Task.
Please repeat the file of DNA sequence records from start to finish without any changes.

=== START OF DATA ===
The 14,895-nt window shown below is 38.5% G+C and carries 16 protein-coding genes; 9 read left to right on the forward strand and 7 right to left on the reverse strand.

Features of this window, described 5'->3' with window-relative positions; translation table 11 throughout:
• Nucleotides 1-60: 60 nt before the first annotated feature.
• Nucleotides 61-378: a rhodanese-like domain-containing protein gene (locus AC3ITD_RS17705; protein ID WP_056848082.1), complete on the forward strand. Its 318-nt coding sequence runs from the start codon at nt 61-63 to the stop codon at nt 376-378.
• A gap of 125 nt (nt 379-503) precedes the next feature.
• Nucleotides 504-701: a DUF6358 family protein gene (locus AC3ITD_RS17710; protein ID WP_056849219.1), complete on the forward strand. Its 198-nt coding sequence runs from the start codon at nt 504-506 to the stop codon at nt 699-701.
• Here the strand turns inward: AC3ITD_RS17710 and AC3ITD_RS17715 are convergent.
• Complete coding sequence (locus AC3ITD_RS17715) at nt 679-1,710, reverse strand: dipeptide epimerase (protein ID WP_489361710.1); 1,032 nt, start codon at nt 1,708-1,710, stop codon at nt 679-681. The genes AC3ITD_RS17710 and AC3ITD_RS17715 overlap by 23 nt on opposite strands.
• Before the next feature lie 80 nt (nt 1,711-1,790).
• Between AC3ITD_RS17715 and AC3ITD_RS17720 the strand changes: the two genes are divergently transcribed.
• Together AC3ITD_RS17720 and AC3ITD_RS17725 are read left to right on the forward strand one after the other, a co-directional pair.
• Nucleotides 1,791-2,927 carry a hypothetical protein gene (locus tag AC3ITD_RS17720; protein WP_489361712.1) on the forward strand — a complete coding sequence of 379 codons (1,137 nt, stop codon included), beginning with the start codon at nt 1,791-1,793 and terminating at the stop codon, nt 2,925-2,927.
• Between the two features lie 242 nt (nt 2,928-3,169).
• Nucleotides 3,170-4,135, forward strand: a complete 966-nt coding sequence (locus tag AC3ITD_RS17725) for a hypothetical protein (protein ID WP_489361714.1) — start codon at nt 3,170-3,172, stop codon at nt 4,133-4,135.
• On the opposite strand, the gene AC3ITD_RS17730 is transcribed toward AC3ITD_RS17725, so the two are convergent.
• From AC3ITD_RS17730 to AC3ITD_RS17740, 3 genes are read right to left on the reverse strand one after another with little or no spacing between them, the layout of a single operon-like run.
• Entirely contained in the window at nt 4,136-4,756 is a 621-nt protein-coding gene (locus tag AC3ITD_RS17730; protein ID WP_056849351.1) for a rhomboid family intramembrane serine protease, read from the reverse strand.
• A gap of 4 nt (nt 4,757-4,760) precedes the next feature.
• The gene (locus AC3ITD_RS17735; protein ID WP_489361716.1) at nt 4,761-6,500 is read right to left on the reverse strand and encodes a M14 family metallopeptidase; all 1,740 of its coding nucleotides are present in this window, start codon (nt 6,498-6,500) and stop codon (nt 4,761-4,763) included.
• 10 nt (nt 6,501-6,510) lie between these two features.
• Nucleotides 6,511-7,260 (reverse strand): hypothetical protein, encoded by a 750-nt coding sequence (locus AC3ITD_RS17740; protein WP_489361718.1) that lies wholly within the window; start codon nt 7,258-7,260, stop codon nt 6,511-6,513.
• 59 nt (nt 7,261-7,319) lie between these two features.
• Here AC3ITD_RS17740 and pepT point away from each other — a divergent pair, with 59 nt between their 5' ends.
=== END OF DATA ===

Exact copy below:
The 14,895-nt window shown below is 38.5% G+C and carries 16 protein-coding genes; 9 read left to right on the forward strand and 7 right to left on the reverse strand.

Features of this window, described 5'->3' with window-relative positions; translation table 11 throughout:
• Nucleotides 1-60: 60 nt before the first annotated feature.
• Nucleotides 61-378: a rhodanese-like domain-containing protein gene (locus AC3ITD_RS17705; protein ID WP_056848082.1), complete on the forward strand. Its 318-nt coding sequence runs from the start codon at nt 61-63 to the stop codon at nt 376-378.
• A gap of 125 nt (nt 379-503) precedes the next feature.
• Nucleotides 504-701: a DUF6358 family protein gene (locus AC3ITD_RS17710; protein ID WP_056849219.1), complete on the forward strand. Its 198-nt coding sequence runs from the start codon at nt 504-506 to the stop codon at nt 699-701.
• Here the strand turns inward: AC3ITD_RS17710 and AC3ITD_RS17715 are convergent.
• Complete coding sequence (locus AC3ITD_RS17715) at nt 679-1,710, reverse strand: dipeptide epimerase (protein ID WP_489361710.1); 1,032 nt, start codon at nt 1,708-1,710, stop codon at nt 679-681. The genes AC3ITD_RS17710 and AC3ITD_RS17715 overlap by 23 nt on opposite strands.
• Before the next feature lie 80 nt (nt 1,711-1,790).
• Between AC3ITD_RS17715 and AC3ITD_RS17720 the strand changes: the two genes are divergently transcribed.
• Together AC3ITD_RS17720 and AC3ITD_RS17725 are read left to right on the forward strand one after the other, a co-directional pair.
• Nucleotides 1,791-2,927 carry a hypothetical protein gene (locus tag AC3ITD_RS17720; protein WP_489361712.1) on the forward strand — a complete coding sequence of 379 codons (1,137 nt, stop codon included), beginning with the start codon at nt 1,791-1,793 and terminating at the stop codon, nt 2,925-2,927.
• Between the two features lie 242 nt (nt 2,928-3,169).
• Nucleotides 3,170-4,135, forward strand: a complete 966-nt coding sequence (locus tag AC3ITD_RS17725) for a hypothetical protein (protein ID WP_489361714.1) — start codon at nt 3,170-3,172, stop codon at nt 4,133-4,135.
• On the opposite strand, the gene AC3ITD_RS17730 is transcribed toward AC3ITD_RS17725, so the two are convergent.
• From AC3ITD_RS17730 to AC3ITD_RS17740, 3 genes are read right to left on the reverse strand one after another with little or no spacing between them, the layout of a single operon-like run.
• Entirely contained in the window at nt 4,136-4,756 is a 621-nt protein-coding gene (locus tag AC3ITD_RS17730; protein ID WP_056849351.1) for a rhomboid family intramembrane serine protease, read from the reverse strand.
• A gap of 4 nt (nt 4,757-4,760) precedes the next feature.
• The gene (locus AC3ITD_RS17735; protein ID WP_489361716.1) at nt 4,761-6,500 is read right to left on the reverse strand and encodes a M14 family metallopeptidase; all 1,740 of its coding nucleotides are present in this window, start codon (nt 6,498-6,500) and stop codon (nt 4,761-4,763) included.
• 10 nt (nt 6,501-6,510) lie between these two features.
• Nucleotides 6,511-7,260 (reverse strand): hypothetical protein, encoded by a 750-nt coding sequence (locus AC3ITD_RS17740; protein WP_489361718.1) that lies wholly within the window; start codon nt 7,258-7,260, stop codon nt 6,511-6,513.
• 59 nt (nt 7,261-7,319) lie between these two features.
• Here AC3ITD_RS17740 and pepT point away from each other — a divergent pair, with 59 nt between their 5' ends.